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I need a jewish girl vine

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This courageous early work of lesbian fiction tells the gripping story of two women torn between desires and taboos in the years leading up to the Nazi occupation of Amsterdam. Erica, a reckless young journalist, pursues passionate but abusive affairs with different women. Bea, a reserved secretary, grows increasingly obsessed with Erica —yet denial and shame keep her from recognizing her attraction. Only Bea's discovery that Erica is half-Jewish and a member of the Dutch resistance — and thus very much in danger — brings her closer to accepting her own feelings. First published in , this lesbian love story is set against a backdrop of the Nazi rise to power and eventual occupation of Amsterdam.

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Adventures in interfaith: A Christmukah tale

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Goodreads helps you keep track of books you want to read. Want to Read saving…. Want to Read Currently Reading Read. Other editions. Enlarge cover. Error rating book. Refresh and try again. Open Preview See a Problem? Details if other :. Thanks for telling us about the problem. Return to Book Page. An unforgettable memoir about a mixed-race Jewish woman who, after fifteen years of estrangement from her racist great-aunt, helps bring her home when Alzheimer's strikes In , three-day-old Marra B.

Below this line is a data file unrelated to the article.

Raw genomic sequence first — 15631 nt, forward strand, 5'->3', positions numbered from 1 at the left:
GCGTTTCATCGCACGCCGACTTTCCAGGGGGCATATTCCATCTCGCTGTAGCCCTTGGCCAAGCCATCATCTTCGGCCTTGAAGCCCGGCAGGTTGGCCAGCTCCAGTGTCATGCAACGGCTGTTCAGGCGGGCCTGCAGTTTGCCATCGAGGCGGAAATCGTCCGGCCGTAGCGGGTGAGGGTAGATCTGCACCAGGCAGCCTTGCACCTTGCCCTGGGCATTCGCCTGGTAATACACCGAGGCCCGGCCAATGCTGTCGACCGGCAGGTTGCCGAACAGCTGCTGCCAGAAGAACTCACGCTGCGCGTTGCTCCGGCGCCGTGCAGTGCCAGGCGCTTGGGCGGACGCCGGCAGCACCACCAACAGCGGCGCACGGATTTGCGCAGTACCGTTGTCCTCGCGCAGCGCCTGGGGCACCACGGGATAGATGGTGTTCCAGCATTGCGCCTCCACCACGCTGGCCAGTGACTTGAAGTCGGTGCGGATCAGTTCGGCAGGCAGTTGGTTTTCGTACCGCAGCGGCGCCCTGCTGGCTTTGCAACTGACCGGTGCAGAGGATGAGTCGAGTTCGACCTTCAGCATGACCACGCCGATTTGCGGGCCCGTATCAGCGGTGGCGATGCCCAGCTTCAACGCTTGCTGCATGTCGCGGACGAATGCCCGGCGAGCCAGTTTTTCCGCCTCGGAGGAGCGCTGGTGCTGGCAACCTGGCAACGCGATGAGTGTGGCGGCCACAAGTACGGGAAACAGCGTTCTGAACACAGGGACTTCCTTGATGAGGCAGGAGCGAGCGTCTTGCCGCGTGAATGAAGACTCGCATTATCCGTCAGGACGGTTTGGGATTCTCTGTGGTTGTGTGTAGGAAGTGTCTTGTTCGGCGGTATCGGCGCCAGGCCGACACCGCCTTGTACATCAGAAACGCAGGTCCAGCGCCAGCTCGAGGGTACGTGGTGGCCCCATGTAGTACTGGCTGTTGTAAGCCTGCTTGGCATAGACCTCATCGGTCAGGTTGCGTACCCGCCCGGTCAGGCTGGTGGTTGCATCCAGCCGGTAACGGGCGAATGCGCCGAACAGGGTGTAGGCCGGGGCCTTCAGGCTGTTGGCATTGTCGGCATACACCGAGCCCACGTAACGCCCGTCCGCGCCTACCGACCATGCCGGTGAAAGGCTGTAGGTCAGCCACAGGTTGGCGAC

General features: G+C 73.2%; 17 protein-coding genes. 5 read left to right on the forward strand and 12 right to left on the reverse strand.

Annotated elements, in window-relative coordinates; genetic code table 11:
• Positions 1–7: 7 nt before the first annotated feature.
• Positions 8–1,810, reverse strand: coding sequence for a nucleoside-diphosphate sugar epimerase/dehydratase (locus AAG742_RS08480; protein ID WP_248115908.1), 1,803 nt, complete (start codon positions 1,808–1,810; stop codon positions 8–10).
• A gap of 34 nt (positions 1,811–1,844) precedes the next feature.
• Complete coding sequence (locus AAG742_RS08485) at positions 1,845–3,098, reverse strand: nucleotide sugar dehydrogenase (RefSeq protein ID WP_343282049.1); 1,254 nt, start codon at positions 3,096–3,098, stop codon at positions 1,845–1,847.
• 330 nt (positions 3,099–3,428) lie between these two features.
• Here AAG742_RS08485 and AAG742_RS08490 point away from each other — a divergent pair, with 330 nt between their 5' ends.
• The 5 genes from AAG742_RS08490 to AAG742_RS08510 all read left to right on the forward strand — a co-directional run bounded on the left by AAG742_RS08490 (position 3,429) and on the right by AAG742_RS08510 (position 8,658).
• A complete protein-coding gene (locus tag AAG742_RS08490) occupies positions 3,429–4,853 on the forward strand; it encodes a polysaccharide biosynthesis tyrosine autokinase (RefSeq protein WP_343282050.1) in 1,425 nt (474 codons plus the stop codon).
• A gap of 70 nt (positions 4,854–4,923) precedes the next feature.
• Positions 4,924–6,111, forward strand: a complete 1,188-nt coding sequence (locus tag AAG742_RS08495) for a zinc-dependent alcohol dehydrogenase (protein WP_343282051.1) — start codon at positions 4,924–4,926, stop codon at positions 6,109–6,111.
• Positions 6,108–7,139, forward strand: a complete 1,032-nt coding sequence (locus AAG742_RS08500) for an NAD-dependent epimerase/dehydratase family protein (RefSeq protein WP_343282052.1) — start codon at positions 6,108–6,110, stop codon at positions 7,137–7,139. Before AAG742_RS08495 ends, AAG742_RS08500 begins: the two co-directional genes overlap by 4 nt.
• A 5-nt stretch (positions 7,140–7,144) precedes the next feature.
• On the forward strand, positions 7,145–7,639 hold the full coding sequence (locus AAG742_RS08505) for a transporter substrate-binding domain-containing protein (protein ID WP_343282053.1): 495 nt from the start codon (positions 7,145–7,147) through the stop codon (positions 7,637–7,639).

Gad was adopted by a white Jewish family in Chicago. For her parents, it was love at first sight--but they quickly realized the world wasn't ready for a family like theirs.

Marra's biological mother was unwed, white, and Jewish, and her biological father was black. While still a child, Marra came to realize that she was "a mixed-race, Jewish unicorn. In Jewish spaces, she was mistaken for the help, asked to leave, or worse. Even in her own extended family, racism bubbled to the surface. Marra's family cut out those relatives who could not tolerate the color of her skin--including her once beloved, glamorous, worldly Great-Aunt Nette.

After they had been estranged for fifteen years, Marra discovers that Nette has Alzheimer's, and that only she is in a position to get Nette back to the only family she has left. Instead of revenge, Marra chooses love, and watches as the disease erases her aunt's racism, making space for a relationship that was never possible before. The Color of Love explores the idea of yerusha , which means "inheritance" in Yiddish.

At turns heart-wrenching and heartwarming, this is a story about what you inherit from your family--identity, disease, melanin, hate, and most powerful of all, love.

With honesty, insight, and warmth, Marra B. Gad has written an inspirational, moving chronicle proving that when all else is stripped away, love is where we return, and love is always our greatest inheritance. Get A Copy. Paperback , pages. More Details Other Editions 4. Friend Reviews. To see what your friends thought of this book, please sign up.

To ask other readers questions about The Color of Love , please sign up. Lists with This Book. This book is not yet featured on Listopia. Community Reviews.

Showing Average rating 4. Rating details. Sort order. Nov 13, Jacqueline rated it it was amazing. You'd better read this book because my input, from my own perspective as a See those stars up at the top, though? I'm sticking to them. Fact: If you are a white parent of non-white Jewish kids [homegrown OR by adoption], you will never know it all.